Publication Date

9-7-1905

Abstract

The aim of this study was to investigate Hong Kong Grade 4 students’ understanding of the decimal notation system including their knowledge of decimal quantities. This is a unique study because most previous studies were conducted in Western cultural settings; therefore we were interested to see whether Chinese students have the same kinds of misconceptions as Western students given the Chinese number naming system is relatively transparent and explicit. Three hundred and forty-one students participated in a written test on decimal numbers. Thirty-two students were interviewed to further explore their mathematical reasoning. In summary, the results indicated that many students had mastered reasonable knowledge of decimal notation and quantities, which may be attributed to the Chinese linguistic clarity of decimal numbers. More importantly, the results showed that some students’ construction of decimal concepts have been adversely affected by persistent misconceptions arising from whole number bias. Two kinds of whole number misconceptions, namely “-ths suffix error” and “reversed place value progression error”, were revealed in this study. This paper suggests that a framework theory approach to conceptual change may be an alternative approach to addressing students’ learning difficulties in decimals.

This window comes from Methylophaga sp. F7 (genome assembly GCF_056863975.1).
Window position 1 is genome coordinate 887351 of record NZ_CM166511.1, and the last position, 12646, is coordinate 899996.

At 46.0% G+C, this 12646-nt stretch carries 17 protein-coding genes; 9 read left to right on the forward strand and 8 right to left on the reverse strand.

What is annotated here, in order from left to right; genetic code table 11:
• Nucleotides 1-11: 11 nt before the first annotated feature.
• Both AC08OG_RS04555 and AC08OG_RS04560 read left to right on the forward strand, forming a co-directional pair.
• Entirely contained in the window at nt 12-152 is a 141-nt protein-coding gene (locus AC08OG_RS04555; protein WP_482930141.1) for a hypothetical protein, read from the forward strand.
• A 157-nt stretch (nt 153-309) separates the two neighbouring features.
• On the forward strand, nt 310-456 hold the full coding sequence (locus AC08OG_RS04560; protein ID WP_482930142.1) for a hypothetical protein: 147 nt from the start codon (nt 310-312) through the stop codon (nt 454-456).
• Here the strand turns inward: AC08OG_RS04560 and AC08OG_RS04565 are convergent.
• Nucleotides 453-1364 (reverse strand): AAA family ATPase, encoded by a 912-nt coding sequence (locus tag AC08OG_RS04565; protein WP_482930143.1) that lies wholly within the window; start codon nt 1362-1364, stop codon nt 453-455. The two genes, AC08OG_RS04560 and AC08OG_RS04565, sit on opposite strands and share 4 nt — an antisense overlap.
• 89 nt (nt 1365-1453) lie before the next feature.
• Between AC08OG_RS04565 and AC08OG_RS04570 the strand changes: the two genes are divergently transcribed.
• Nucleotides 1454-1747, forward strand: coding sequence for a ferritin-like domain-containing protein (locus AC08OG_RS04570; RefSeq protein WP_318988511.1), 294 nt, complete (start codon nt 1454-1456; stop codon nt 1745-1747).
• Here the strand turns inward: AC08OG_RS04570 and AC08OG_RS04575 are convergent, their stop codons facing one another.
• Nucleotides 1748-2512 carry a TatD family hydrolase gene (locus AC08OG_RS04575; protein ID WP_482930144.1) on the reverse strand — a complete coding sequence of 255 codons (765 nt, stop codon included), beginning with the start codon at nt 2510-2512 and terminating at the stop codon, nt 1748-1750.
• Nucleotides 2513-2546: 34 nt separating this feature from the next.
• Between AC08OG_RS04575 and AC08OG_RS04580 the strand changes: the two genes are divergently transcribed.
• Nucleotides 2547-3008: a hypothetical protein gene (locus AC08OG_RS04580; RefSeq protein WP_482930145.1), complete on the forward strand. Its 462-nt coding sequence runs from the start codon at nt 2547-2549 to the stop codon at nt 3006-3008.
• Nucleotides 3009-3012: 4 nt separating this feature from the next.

School/Institute

School of Education

Document Type

Journal Article

Access Rights

ERA Access

Access may be restricted.

Share

COinS